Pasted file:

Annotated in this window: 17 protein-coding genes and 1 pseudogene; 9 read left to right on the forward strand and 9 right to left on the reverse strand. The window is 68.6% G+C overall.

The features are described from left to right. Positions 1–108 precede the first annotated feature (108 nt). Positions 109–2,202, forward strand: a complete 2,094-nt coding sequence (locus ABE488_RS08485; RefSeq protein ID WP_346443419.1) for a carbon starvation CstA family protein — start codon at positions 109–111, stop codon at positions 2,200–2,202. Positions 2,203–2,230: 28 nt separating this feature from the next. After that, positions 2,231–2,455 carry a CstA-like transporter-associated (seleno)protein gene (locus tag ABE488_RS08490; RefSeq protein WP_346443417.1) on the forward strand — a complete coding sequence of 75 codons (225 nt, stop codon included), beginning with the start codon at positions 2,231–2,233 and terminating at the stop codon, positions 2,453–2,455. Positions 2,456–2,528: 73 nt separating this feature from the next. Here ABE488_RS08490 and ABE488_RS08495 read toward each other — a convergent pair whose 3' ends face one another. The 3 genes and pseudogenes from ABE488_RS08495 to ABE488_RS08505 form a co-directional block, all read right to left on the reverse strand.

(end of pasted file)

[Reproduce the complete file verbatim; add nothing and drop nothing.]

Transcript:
Annotated in this window: 17 protein-coding genes and 1 pseudogene; 9 read left to right on the forward strand and 9 right to left on the reverse strand. The window is 68.6% G+C overall.

The features are described from left to right. Positions 1–108 precede the first annotated feature (108 nt). Positions 109–2,202, forward strand: a complete 2,094-nt coding sequence (locus ABE488_RS08485; RefSeq protein ID WP_346443419.1) for a carbon starvation CstA family protein — start codon at positions 109–111, stop codon at positions 2,200–2,202. Positions 2,203–2,230: 28 nt separating this feature from the next. After that, positions 2,231–2,455 carry a CstA-like transporter-associated (seleno)protein gene (locus tag ABE488_RS08490; RefSeq protein WP_346443417.1) on the forward strand — a complete coding sequence of 75 codons (225 nt, stop codon included), beginning with the start codon at positions 2,231–2,233 and terminating at the stop codon, positions 2,453–2,455. Positions 2,456–2,528: 73 nt separating this feature from the next. Here ABE488_RS08490 and ABE488_RS08495 read toward each other — a convergent pair whose 3' ends face one another. The 3 genes and pseudogenes from ABE488_RS08495 to ABE488_RS08505 form a co-directional block, all read right to left on the reverse strand.